Cytokine 01/2015; 72(2):154-159. DOI:10.1016/j.cyto.2014.12.021 · 2.87 Impact Factor
  • [Show abstract] [Hide abstract]
    ABSTRACT: This review aimed at covering cancer risk trends by site and histology in first-generation and second-generation immigrants in Sweden compared with natives. In addition, we reviewed data on cancer survival in immigrants to explore factors explaining cancer survival in the entire population. The Swedish Family-Cancer Database was used to calculate standardized incidence ratios and hazard ratios (HRs) of death from cancer in 77 360 and 993 824 cases among first-generation, and 4356 and 263 485 cases among second-generation immigrants and Swedes, respectively. Ordinal logistic regression analyses were used to calculate odds ratio. To obtain the maximum number of cases, we classified the immigrants according to geographical setting, population, and/or cancer risk. Compared with native Swedes, the highest risk of cancer was observed for nasopharyngeal carcinoma in Southeast Asian men (standardized incidence ratio=35.6) and women (24.6), for hypopharyngeal carcinoma in Indian men (5.4), for squamous-cell carcinoma of the esophagus in Iranian women (3.8), for cardia of the stomach in East Asian women (4.2), for signet-ring cell carcinoma of the stomach in Southeast Asian women (6.7), for the liver in East Asian men (6.8), for the gall bladder in Indian women (3.8), for the pancreas in North African men (2.2), for large cell carcinoma of the lung in former Yugoslavian men (4.2), for pleural mesothelioma in Turkish women (23.8), for the cervix in Danes (1.6), for seminoma in Chileans (2.1), for transitional-cell carcinoma of the bladder in Asian Arab men (2.3), for meningioma in former Yugoslavians (1.3), and for papillary carcinoma of the thyroid in East and Southeast Asian men (3.6). No immigrant groups had an increased risk of breast, uterus, ovary, and prostate cancers or nervous system tumors. The HRs for all breast cancers were between 1.0 in low-risk Europeans and 1.2 in lowest-risk non-Europeans. Low-risk non-Europeans had an HR of 2.9 for lobular carcinoma. Low-risk non-Europeans were diagnosed in a higher T-class (odds ratio=1.9) than Swedes. The HRs for prostate cancer were 0.6 in Turks, Middle Easterners, Asians, and Chileans. In conclusion, environmental and behavioral factors, early-childhood exposures, and infections may play a major role in the risk of esophageal, stomach, liver, nasopharyngeal and hypopharyngeal cancers, malignant pleural mesothelioma, breast, gynecological, testicular, urinary bladder, and thyroid cancers. Pancreatic cancer and nervous system tumors may have a major genetic component in the etiology. The ethnic differences in the risk of breast cancer by histology had no major influence on survival. Middle Easterners, Asians, and Chileans, with the lowest risk of prostate cancer, also had the most favorable survival, suggesting a biological mechanism for this finding.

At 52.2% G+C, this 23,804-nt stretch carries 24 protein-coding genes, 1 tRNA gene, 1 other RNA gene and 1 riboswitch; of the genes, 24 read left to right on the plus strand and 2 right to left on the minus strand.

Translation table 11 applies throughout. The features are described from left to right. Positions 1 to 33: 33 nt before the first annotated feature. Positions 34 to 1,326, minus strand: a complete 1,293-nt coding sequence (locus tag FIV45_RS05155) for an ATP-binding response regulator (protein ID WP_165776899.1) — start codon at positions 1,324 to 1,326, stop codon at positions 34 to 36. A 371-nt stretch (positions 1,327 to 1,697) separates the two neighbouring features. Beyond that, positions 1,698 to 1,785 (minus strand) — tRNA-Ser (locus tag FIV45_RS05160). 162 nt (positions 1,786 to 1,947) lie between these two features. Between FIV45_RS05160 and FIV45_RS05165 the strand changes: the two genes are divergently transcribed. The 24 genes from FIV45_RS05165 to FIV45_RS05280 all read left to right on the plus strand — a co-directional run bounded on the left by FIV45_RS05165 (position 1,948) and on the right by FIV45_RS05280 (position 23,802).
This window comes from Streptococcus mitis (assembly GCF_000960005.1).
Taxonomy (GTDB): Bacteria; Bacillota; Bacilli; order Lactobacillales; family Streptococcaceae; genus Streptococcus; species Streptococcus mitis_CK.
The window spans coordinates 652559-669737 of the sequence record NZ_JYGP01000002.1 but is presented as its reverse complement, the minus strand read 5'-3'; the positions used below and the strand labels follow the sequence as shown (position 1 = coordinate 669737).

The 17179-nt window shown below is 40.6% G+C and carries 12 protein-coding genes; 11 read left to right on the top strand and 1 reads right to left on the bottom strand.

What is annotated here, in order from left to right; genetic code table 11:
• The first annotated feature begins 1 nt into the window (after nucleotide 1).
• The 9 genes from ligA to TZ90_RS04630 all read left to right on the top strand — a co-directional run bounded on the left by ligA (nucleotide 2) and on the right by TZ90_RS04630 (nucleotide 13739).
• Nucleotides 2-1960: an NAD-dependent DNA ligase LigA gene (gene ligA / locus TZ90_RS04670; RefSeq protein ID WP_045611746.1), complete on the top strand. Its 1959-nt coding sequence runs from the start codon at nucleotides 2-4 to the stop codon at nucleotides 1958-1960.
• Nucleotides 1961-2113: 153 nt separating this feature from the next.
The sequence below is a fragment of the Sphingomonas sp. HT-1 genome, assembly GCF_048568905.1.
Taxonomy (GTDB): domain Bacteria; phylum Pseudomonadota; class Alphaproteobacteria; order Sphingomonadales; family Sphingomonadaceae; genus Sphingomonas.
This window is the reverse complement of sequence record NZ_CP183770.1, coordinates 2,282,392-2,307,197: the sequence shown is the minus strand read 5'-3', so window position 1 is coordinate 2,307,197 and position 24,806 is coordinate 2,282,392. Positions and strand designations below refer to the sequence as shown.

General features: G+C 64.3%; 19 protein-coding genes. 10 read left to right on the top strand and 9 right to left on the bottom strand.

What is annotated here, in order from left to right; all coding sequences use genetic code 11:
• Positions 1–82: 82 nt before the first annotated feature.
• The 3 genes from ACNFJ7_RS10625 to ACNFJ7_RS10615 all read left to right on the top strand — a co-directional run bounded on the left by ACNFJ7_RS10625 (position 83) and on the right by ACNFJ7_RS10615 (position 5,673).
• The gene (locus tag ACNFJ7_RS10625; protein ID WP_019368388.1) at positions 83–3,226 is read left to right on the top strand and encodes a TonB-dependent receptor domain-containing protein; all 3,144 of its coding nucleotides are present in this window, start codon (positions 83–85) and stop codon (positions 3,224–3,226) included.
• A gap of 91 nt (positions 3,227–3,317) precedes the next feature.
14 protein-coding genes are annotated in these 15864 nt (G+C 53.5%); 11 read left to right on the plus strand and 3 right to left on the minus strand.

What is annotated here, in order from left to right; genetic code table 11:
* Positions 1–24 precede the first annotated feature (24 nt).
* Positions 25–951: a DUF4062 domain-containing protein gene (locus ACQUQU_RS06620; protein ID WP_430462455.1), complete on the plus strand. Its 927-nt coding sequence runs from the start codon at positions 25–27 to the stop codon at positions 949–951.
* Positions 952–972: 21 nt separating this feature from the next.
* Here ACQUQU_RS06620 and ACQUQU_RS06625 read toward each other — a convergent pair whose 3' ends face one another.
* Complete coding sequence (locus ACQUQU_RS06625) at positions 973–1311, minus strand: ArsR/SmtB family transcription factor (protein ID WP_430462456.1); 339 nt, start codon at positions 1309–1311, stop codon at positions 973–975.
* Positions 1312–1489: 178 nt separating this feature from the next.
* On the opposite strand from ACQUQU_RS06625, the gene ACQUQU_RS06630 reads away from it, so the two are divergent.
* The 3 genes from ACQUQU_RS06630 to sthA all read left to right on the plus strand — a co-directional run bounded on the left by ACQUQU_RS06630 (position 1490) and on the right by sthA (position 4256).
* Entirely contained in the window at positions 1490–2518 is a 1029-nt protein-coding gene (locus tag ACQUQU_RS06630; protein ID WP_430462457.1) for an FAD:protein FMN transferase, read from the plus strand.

European journal of cancer prevention: the official journal of the European Cancer Prevention Organisation (ECP) 01/2015; DOI:10.1097/CEJ.0000000000000106 · 2.76 Impact Factor


Available from